by Francine Bethea
I keep five Corydoras barbatus, a pair of Ancistrus c.f. dilopterus and five Apistogramma ‘Rio Mamore’ in a 33 long. The décor consists of a very shallow layer of gravel, a few pieces of slate and a large piece of driftwood. The temperature is maintained at 78°. Filtration is barely handled by an AquaClear 200 with two sponges instead of the carbon pack. The pH is 6 and the hardness is negligible.
After a water change, I found eggs on the front and side glass of the tank. I prepared a 2.5-gallon tank with water from the parents’ tank. Using one of those plant plastic ID tags, I scrapped the eggs off the glass and placed them approximately in the same position on the glass of the 2.5. Next, I used an air stone to keep the water moving around the eggs. I did not use a fungicide. After 4 – 5 days, the fry were free swimming. Microworms were used as first food. The fry grew to half an inch in one month.
The C. barbatus spawned again three days after the first one. This time, I was fortunate to watch the spawning process take place. The pair secluded themselves in the area under the return of the filter. The female would go up to about 2" below the surface and start laying the eggs. Laying a few eggs at a time, the female would go back down to the male, who was hovering above the gravel. Once the pair was on the bottom together, the female wriggled her barbells at the male’s vent. The male would then swim up to where the eggs were laid and fertilize them. This process went on until the female was spent.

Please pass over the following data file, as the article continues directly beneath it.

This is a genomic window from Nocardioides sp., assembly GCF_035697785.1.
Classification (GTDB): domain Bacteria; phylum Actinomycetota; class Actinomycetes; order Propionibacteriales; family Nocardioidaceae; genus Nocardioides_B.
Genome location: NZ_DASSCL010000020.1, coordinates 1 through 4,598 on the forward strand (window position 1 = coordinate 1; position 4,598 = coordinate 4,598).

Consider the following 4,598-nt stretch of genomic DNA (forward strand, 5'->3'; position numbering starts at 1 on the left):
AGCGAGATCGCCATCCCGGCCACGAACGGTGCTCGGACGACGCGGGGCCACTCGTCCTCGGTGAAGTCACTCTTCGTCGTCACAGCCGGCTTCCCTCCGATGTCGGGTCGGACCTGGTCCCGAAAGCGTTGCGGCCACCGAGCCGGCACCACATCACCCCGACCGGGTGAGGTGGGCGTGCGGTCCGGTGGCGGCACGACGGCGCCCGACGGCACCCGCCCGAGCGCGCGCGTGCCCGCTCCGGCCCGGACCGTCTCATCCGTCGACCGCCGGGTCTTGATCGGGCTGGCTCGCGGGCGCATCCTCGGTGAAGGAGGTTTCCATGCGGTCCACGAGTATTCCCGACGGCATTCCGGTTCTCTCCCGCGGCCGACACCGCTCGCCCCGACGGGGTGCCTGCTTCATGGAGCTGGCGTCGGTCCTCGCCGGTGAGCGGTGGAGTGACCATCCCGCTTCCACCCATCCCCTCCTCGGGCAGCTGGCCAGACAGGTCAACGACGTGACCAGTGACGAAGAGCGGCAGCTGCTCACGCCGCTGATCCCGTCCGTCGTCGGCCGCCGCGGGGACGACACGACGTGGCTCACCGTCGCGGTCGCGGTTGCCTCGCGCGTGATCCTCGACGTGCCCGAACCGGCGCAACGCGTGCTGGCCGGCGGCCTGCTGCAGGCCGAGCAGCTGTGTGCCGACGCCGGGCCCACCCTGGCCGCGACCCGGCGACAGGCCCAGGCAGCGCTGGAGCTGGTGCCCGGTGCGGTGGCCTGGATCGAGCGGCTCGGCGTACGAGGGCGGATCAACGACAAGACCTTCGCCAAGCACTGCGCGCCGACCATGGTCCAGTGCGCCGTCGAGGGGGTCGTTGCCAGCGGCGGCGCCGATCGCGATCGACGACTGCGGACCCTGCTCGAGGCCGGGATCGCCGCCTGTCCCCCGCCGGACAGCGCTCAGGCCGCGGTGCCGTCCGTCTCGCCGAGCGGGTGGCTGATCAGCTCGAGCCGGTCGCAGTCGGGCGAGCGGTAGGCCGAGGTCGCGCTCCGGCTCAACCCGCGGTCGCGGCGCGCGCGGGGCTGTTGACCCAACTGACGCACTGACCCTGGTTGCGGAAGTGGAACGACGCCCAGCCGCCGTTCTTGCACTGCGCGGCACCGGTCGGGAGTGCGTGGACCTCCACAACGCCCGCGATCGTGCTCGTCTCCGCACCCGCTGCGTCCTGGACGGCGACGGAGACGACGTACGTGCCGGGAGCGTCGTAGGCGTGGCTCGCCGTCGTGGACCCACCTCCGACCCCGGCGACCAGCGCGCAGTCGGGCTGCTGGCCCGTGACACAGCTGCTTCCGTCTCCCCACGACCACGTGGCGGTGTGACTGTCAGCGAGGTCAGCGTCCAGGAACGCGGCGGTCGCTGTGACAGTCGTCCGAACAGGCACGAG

This article first appeared in PVAS’s Delta Tale, Vol 33, # 1